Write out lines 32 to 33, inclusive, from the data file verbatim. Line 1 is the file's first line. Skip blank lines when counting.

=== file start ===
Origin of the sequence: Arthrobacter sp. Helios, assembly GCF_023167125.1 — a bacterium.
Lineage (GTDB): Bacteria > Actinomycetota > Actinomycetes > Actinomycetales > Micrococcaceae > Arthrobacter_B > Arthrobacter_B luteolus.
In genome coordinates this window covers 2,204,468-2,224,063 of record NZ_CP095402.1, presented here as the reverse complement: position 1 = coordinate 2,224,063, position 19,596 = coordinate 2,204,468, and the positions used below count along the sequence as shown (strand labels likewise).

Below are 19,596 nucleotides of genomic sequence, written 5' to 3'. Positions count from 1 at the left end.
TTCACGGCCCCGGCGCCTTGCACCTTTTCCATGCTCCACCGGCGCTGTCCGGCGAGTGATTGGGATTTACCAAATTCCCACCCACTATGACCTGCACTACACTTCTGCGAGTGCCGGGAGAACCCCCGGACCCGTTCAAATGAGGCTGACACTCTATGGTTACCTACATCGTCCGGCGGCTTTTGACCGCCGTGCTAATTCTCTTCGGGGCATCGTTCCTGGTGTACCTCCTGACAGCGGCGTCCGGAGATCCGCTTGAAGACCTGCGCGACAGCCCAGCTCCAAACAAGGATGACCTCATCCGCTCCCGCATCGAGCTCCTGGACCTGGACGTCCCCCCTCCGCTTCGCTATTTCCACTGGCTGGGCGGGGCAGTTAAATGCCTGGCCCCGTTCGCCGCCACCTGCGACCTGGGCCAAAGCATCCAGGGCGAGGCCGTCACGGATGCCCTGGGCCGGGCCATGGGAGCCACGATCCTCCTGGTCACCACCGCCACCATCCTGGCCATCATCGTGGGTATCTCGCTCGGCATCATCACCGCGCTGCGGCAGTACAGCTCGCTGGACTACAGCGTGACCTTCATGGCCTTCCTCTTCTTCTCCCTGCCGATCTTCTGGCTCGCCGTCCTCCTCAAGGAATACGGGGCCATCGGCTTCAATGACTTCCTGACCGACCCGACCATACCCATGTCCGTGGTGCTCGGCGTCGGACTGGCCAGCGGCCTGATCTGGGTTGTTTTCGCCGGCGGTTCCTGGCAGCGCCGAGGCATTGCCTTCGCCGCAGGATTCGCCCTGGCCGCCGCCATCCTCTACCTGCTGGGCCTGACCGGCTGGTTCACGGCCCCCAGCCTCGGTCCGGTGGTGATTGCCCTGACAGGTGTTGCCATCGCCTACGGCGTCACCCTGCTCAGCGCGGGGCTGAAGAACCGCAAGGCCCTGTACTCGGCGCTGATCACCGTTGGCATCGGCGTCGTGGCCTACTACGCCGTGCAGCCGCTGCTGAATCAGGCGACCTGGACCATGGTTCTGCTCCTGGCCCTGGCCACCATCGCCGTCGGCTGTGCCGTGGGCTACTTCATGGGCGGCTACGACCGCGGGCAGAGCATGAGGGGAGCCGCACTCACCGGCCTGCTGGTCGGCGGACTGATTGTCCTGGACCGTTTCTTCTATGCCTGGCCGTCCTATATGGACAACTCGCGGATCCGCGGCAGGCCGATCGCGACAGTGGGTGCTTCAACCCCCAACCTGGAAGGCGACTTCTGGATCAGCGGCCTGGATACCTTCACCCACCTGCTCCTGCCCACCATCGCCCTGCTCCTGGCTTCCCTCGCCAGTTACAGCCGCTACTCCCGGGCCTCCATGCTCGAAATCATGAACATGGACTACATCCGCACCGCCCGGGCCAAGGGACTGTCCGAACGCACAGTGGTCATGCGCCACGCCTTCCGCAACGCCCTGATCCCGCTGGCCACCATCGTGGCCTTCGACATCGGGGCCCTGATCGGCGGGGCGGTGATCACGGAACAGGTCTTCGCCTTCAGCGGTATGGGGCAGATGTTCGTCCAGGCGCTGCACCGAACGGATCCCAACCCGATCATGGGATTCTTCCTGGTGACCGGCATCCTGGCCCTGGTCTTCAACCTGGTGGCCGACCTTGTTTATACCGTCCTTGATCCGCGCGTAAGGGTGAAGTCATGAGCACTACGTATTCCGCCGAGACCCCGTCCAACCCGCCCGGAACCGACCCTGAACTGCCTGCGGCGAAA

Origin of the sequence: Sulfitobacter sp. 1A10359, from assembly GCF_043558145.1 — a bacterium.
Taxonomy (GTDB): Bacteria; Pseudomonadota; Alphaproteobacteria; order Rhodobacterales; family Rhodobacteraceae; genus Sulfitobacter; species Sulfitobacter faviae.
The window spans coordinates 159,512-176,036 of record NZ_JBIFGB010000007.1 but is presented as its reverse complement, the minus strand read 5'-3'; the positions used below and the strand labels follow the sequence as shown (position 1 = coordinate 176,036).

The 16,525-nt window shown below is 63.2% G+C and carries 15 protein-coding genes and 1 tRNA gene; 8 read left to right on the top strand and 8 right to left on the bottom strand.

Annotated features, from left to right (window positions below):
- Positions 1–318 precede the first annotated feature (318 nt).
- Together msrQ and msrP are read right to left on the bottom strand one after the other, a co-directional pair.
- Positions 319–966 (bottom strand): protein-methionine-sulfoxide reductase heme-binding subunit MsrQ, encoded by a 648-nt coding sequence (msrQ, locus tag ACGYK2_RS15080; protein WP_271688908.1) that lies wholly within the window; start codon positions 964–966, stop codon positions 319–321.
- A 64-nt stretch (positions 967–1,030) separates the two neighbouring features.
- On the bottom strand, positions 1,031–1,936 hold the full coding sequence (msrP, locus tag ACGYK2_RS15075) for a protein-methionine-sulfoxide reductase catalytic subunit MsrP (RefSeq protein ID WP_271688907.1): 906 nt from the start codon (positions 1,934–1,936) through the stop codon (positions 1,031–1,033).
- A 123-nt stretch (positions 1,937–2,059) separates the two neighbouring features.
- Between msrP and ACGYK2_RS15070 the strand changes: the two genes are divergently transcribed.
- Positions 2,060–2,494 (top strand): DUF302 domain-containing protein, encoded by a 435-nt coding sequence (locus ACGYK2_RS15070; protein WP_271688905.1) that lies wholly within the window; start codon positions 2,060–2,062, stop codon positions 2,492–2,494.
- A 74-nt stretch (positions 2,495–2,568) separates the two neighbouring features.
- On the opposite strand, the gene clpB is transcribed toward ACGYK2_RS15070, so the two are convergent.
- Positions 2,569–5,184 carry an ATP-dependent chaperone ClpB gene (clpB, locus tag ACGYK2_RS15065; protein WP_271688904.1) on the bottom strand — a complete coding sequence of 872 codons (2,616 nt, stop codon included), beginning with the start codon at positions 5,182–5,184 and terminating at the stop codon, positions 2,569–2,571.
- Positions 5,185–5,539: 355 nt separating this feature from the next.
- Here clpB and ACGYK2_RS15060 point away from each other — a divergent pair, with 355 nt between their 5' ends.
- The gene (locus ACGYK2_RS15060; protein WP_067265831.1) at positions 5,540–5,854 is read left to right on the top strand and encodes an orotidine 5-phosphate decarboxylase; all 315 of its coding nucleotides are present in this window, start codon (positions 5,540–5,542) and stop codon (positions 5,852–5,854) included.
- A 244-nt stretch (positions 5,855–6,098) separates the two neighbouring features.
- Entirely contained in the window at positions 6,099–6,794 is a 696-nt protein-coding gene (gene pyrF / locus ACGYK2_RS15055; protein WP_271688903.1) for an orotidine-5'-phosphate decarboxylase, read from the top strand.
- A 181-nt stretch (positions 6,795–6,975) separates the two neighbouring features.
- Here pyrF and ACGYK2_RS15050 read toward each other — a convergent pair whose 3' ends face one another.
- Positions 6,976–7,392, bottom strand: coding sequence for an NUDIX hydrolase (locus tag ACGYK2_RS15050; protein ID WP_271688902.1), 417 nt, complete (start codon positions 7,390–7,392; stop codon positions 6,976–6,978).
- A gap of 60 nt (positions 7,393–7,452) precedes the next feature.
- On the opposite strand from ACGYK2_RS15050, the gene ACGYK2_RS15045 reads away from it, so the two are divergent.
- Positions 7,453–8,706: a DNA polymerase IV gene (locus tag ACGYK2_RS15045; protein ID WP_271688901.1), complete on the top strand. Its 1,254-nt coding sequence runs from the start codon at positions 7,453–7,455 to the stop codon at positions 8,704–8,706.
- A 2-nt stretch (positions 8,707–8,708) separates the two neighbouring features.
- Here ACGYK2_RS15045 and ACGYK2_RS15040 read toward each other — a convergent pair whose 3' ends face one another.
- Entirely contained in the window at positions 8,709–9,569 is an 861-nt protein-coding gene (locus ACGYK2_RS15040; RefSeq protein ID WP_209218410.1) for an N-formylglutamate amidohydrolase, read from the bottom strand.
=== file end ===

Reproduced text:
- Positions 7,453–8,706: a DNA polymerase IV gene (locus tag ACGYK2_RS15045; protein ID WP_271688901.1), complete on the top strand. Its 1,254-nt coding sequence runs from the start codon at positions 7,453–7,455 to the stop codon at positions 8,704–8,706.
- A 2-nt stretch (positions 8,707–8,708) separates the two neighbouring features.